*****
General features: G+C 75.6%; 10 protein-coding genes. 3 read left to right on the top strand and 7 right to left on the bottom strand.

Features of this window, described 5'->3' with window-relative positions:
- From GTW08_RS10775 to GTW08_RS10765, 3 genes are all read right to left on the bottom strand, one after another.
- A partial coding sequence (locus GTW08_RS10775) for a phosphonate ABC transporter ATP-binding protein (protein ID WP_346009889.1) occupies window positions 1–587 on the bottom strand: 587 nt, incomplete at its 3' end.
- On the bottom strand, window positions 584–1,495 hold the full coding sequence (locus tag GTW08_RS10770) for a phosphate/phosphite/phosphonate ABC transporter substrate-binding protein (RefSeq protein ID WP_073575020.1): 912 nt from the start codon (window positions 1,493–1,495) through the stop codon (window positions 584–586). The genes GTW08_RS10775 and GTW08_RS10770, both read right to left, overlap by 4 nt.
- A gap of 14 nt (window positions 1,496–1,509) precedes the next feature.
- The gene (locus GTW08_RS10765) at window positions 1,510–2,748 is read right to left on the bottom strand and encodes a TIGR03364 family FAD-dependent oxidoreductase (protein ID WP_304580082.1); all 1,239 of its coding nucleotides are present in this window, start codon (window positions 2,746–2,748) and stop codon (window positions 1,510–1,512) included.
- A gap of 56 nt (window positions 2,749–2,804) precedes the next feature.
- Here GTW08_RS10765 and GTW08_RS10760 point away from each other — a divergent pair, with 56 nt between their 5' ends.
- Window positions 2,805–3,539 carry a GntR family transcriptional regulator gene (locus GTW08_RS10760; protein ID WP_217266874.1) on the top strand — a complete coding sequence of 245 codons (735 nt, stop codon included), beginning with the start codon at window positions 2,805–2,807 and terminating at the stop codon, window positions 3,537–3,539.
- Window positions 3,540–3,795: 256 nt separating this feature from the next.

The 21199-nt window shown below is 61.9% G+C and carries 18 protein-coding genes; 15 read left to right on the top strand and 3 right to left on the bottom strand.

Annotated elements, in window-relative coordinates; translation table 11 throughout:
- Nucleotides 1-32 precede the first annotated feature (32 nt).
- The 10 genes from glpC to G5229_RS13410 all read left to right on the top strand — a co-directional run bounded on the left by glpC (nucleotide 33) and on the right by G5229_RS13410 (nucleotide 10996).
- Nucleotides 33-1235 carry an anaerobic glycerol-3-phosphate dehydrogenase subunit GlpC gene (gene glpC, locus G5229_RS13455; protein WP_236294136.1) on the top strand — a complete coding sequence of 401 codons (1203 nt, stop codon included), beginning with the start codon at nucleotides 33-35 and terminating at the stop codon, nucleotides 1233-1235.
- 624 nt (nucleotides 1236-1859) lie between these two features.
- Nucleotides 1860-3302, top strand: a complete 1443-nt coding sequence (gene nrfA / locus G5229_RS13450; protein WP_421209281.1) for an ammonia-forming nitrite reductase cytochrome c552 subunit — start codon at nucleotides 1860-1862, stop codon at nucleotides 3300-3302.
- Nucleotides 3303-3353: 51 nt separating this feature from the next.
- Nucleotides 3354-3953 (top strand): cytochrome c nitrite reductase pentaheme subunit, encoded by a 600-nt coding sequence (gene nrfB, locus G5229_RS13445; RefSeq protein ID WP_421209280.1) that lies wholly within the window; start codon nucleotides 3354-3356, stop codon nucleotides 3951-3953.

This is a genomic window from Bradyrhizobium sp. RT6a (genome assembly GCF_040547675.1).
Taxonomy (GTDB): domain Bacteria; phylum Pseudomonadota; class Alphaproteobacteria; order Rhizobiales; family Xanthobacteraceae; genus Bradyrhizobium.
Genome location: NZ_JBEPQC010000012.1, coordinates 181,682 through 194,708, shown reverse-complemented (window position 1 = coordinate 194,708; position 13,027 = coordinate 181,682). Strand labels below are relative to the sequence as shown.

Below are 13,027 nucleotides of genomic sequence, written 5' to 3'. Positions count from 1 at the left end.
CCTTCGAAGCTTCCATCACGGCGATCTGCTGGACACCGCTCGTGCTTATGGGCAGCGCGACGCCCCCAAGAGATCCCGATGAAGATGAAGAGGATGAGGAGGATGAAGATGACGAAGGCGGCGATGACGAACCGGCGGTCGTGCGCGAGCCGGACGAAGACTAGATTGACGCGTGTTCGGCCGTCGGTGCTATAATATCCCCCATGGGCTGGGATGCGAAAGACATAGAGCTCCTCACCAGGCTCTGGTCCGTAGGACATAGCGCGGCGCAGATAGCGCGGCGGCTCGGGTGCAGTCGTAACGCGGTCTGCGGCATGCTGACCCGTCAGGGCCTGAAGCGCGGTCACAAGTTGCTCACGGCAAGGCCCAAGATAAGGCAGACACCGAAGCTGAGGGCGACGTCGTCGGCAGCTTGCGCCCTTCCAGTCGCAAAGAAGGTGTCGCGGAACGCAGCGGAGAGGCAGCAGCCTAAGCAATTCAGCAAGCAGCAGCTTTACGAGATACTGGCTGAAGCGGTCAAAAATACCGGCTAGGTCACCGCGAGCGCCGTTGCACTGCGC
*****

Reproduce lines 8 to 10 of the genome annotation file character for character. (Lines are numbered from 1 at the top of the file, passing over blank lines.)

- A gap of 56 nt (window positions 2,749–2,804) precedes the next feature.
- Here GTW08_RS10765 and GTW08_RS10760 point away from each other — a divergent pair, with 56 nt between their 5' ends.
- Window positions 2,805–3,539 carry a GntR family transcriptional regulator gene (locus GTW08_RS10760; protein ID WP_217266874.1) on the top strand — a complete coding sequence of 245 codons (735 nt, stop codon included), beginning with the start codon at window positions 2,805–2,807 and terminating at the stop codon, window positions 3,537–3,539.